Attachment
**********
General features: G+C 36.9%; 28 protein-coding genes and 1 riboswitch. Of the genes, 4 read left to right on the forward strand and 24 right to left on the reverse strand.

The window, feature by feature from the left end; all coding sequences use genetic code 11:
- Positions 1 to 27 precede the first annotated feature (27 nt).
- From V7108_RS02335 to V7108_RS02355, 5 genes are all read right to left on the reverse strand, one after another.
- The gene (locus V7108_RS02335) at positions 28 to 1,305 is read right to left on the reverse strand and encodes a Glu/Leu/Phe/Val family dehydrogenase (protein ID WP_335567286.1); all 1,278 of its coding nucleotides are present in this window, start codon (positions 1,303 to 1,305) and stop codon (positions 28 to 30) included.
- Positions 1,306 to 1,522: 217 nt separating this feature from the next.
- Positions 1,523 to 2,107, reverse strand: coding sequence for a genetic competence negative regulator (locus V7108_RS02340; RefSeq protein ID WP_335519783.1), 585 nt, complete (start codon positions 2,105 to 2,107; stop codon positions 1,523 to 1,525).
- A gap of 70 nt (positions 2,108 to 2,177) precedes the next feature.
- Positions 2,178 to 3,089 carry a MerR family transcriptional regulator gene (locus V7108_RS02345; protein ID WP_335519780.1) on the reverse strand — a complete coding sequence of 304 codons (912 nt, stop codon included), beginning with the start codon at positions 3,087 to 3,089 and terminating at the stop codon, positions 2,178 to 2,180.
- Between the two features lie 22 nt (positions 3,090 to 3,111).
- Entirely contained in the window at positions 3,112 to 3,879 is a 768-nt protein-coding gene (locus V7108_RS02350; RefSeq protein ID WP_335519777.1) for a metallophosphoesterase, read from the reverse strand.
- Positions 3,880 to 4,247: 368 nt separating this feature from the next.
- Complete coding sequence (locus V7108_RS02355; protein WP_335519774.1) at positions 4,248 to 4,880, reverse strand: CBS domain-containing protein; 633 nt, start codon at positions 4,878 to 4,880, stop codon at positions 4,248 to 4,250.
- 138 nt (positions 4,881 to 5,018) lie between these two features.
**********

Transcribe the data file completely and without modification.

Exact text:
General features: G+C 36.9%; 28 protein-coding genes and 1 riboswitch. Of the genes, 4 read left to right on the forward strand and 24 right to left on the reverse strand.

The window, feature by feature from the left end; all coding sequences use genetic code 11:
- Positions 1 to 27 precede the first annotated feature (27 nt).
- From V7108_RS02335 to V7108_RS02355, 5 genes are all read right to left on the reverse strand, one after another.
- The gene (locus V7108_RS02335) at positions 28 to 1,305 is read right to left on the reverse strand and encodes a Glu/Leu/Phe/Val family dehydrogenase (protein ID WP_335567286.1); all 1,278 of its coding nucleotides are present in this window, start codon (positions 1,303 to 1,305) and stop codon (positions 28 to 30) included.
- Positions 1,306 to 1,522: 217 nt separating this feature from the next.
- Positions 1,523 to 2,107, reverse strand: coding sequence for a genetic competence negative regulator (locus V7108_RS02340; RefSeq protein ID WP_335519783.1), 585 nt, complete (start codon positions 2,105 to 2,107; stop codon positions 1,523 to 1,525).
- A gap of 70 nt (positions 2,108 to 2,177) precedes the next feature.
- Positions 2,178 to 3,089 carry a MerR family transcriptional regulator gene (locus V7108_RS02345; protein ID WP_335519780.1) on the reverse strand — a complete coding sequence of 304 codons (912 nt, stop codon included), beginning with the start codon at positions 3,087 to 3,089 and terminating at the stop codon, positions 2,178 to 2,180.
- Between the two features lie 22 nt (positions 3,090 to 3,111).
- Entirely contained in the window at positions 3,112 to 3,879 is a 768-nt protein-coding gene (locus V7108_RS02350; RefSeq protein ID WP_335519777.1) for a metallophosphoesterase, read from the reverse strand.
- Positions 3,880 to 4,247: 368 nt separating this feature from the next.
- Complete coding sequence (locus V7108_RS02355; protein WP_335519774.1) at positions 4,248 to 4,880, reverse strand: CBS domain-containing protein; 633 nt, start codon at positions 4,878 to 4,880, stop codon at positions 4,248 to 4,250.
- 138 nt (positions 4,881 to 5,018) lie between these two features.